Thursday, April 05, 2007

Updated: Blood Sand?

Minister for Foreign Affairs George Yeo calling on State Peace and Development Council (SPDC) Secretary-1 Lieutenant-General (LG) Thein Sein in Nay Pyi Taw on 3 April 2007.
(Pix source: Singapore's Ministry of Foreign Affairs)

Singapore is truly pragmatic in its foreign policy. The Straits Times on April 3 played up the story that Myanmar is offering to be a long-term supplier of sand and other key building materials to Singapore.

But what has not been analysed is the expected balance of benefits in such a deal with a rogue state like Myanmar. Sand is no basic commodity in Singapore. Singapore needs plenty of land sand for its construction sector and an equally substantial amount of sea sand for its on-going land reclamation works to enlarge the physical island. But it is in short supply in Singapore following the ban on the sale of land and sea sand to Singapore by traditional suppliers Malaysia and Indonesia in the last decade. Please see earlier postings.

Therefore, Singapore is likely to take up the Myanmar offer, which is likely to come at a premium. It's probably a done deal. Diplomats don't make such announcements unless they are quite certain of the outcome.

What will Myanmar want in return? According to the Singapore MFA statement, Lieutenant-General Thein Sein, First Secretary of Myanmar's ruling State Peace and Development Council, "encouraged" more Singapore companies to invest in Myanmar.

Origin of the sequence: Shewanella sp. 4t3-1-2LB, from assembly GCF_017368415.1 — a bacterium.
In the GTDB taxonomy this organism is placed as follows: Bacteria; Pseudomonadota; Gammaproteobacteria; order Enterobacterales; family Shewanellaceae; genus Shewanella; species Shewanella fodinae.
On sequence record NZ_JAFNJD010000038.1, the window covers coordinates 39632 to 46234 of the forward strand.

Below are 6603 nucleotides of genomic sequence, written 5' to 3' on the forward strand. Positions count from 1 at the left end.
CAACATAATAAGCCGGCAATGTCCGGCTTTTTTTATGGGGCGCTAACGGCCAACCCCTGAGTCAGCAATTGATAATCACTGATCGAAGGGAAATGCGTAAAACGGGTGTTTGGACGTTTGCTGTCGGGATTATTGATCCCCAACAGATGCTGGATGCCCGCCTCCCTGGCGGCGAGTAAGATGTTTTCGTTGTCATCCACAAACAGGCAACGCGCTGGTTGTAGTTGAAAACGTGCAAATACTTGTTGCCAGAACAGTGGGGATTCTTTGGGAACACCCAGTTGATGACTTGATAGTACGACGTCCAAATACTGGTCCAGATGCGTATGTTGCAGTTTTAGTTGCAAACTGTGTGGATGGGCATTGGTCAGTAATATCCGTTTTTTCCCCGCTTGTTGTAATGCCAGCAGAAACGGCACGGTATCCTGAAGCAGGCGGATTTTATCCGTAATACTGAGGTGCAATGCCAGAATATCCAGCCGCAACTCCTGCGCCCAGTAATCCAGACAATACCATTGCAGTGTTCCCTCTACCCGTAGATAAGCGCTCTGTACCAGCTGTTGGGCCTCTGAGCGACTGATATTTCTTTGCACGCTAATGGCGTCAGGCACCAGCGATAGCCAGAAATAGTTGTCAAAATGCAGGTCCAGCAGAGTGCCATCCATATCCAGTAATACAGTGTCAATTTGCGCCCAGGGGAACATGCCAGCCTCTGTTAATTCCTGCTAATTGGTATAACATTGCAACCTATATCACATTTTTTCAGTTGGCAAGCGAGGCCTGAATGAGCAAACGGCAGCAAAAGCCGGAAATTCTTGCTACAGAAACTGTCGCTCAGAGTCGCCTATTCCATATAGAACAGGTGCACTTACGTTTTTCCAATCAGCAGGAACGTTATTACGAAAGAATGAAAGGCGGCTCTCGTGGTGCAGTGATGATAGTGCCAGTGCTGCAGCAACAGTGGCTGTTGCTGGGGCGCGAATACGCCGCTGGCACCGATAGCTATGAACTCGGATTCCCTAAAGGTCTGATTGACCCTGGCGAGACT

We can definitely expect some big Singapore investments flowing to Myanmar as part of the quid pro quo with the junta regime. What is conspicuously absent in the short news report is Myanmar's status as a pariah state and the political implications of the sand deal. Singapore Patriot has mentioned some of the things I wanted to say.

Will the Myanmar sand deal be awkward for Asean? The deal with Myanmar is also coming at a time when Singapore will assume the Asean chairmanship in August this year. The grouping still can't agree on a right approach to deal with junta regime, which has hijacked democracy and refused to free iconic leader Aung San Suu Kyi.

Is Singapore acting purely on its self interest, or will it be enlightened enough to use the opportunity to convince the Myanmar generals to release Aung with promises of a balance of benefits?

If successful, Singapore will earn plenty of brownie points in the international arena. It would achieve what former Malaysian Prime Minister Dr Mahathir Mohamad and others failed to accomplish.

1 comment:

Anonymous said...

Drug warlords also invest liao still talk about sand, hahaha